If you’re reading the news lately, you probably know by now that Linux kernel 4.4 has been officially released and that it’s the new long-term support (LTS) branch of the Linux kernel, and also the latest stable and most advanced kernel.
Being an LTS release and all that, most OS vendors would want to implement it in their Linux kernel-based operating systems as soon as possible, but it most certainly not the easiest of tasks, as they need to run an enormous number of tests to see if the new kernel packages do not break anything in user’s computer.
A few pioneer distributions have already started to test Linux kernel 4.4 LTS on their testing/unstable repositories, and will soon release them to the stable repos for the rest of the world. This is the case of Ubuntu, Arch Linux and Slackware, all of which have announced plans to add the new kernel in their upcoming OSes.
Ubuntu 16.04 LTS is still based on Linux kernel 4.3, and so is Arch Linux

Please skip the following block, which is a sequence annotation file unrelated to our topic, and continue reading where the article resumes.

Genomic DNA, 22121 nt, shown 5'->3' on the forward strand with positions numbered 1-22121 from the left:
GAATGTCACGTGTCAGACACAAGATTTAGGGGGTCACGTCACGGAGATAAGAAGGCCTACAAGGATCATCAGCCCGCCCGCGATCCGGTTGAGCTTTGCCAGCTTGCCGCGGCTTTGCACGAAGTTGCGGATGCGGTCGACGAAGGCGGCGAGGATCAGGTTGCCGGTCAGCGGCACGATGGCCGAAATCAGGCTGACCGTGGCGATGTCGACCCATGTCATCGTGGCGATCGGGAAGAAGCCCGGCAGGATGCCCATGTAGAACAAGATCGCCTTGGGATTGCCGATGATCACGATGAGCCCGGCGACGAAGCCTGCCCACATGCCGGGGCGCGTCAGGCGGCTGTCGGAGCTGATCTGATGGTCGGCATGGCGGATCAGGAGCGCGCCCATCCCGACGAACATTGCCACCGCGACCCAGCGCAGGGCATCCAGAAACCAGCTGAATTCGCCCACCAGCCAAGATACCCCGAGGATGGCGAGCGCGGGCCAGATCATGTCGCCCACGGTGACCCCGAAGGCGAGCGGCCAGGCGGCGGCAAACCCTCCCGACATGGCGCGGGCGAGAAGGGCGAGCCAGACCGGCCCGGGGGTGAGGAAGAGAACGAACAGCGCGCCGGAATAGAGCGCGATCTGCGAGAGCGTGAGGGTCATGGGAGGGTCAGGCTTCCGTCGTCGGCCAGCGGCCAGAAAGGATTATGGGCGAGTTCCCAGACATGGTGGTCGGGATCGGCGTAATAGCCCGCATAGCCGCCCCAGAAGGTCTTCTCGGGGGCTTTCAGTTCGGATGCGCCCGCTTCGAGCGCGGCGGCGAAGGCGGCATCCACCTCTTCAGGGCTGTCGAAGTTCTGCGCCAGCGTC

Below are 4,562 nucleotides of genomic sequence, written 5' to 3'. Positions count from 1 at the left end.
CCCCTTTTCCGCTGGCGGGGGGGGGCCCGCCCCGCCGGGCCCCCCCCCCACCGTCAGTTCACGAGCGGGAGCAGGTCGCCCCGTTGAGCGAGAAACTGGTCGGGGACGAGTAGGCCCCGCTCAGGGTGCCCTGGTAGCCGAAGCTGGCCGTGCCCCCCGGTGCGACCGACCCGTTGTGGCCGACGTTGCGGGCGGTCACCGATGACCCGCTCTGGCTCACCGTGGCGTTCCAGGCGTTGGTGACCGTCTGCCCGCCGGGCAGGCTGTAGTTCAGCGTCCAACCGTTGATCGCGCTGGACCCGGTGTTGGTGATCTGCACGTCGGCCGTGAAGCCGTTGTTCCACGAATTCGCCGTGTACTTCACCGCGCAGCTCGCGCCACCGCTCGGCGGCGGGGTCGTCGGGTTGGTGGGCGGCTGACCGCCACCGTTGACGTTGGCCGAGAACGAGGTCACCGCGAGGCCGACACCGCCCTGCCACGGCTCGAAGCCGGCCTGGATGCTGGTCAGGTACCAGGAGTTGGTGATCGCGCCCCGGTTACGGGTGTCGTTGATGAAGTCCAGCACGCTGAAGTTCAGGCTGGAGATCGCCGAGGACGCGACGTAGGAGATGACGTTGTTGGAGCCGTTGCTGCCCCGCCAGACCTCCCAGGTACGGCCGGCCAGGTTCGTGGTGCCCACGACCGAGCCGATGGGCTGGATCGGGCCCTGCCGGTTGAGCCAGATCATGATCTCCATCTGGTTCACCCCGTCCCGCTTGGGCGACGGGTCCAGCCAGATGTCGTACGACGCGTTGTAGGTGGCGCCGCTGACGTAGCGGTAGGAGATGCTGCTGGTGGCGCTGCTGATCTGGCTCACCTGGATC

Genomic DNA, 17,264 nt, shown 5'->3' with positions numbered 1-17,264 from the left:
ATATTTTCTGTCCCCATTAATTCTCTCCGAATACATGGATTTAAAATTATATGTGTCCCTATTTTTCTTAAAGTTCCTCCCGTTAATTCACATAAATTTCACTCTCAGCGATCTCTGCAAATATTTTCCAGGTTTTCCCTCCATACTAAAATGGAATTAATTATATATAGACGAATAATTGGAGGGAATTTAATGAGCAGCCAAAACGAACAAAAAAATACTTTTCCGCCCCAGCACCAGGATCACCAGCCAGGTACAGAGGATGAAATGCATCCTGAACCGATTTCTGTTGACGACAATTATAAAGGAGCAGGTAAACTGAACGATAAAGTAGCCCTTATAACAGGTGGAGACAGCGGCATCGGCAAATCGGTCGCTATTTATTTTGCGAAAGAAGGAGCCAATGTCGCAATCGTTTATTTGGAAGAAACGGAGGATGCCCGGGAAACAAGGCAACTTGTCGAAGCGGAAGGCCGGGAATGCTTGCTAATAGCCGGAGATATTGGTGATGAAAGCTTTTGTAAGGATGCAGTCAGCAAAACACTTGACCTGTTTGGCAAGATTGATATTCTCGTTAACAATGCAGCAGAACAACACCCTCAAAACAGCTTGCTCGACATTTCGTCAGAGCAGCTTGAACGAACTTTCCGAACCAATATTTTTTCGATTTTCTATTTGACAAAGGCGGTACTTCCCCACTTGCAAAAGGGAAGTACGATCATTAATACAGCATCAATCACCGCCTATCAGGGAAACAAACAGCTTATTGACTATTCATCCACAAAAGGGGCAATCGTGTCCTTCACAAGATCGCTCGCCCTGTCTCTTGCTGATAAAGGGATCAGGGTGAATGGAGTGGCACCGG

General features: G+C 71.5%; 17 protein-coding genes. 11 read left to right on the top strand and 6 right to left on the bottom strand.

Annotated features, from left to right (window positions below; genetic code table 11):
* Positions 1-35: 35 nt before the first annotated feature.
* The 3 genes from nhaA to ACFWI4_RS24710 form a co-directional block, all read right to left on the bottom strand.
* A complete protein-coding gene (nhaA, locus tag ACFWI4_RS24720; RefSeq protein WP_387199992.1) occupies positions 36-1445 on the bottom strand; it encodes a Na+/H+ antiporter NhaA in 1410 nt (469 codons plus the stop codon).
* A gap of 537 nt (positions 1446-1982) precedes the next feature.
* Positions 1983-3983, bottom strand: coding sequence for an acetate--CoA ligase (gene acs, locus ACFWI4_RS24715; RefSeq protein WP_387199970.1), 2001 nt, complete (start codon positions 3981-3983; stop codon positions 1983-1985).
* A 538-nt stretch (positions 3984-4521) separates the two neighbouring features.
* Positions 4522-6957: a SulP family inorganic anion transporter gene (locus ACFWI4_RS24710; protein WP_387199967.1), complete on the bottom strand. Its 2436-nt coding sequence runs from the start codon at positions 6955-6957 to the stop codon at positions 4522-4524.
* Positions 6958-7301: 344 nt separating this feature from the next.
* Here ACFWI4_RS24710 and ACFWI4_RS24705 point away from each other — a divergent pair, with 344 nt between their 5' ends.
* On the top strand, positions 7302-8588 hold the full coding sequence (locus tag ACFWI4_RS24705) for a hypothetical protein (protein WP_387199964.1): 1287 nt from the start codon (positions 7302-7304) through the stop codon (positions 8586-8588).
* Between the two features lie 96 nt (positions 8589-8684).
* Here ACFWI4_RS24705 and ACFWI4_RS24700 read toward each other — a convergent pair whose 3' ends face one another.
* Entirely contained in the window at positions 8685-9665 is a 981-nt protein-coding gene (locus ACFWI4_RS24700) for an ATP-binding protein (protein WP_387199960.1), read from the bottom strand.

At the moment of writing this article, we’ve checked both our Arch Linux and Ubuntu 16.04 LTS (Xenial Xerus) installations and we can confirm that they remain based on the Linux kernel 4.3 branches, version 4.3.3 to be more precise and that the upcoming Linux kernel 4.4 LTS resides in the unstable repos where the devs do all the testing.
As for Slackware, we reported a few days ago that its development team released for testing the first Beta build of the upcoming 14.2 version, which integrates Linux kernel 4.4 LTS. Of course, other distros will follow soon, and it is the right thing to do because Linux 4.4 is a long-term supported kernel with the most advanced GNU/Linux technologies.
When will Linux kernel 4.4 LTS be released to the stable repositories for the aforementioned operating systems we don’t know. The Ubuntu Kernel Team announced that they will add the new kernel version to the stable channels shortly, but looking at their release schedule, it might take a couple of weeks. Rest assure that we will inform you here if that will happen.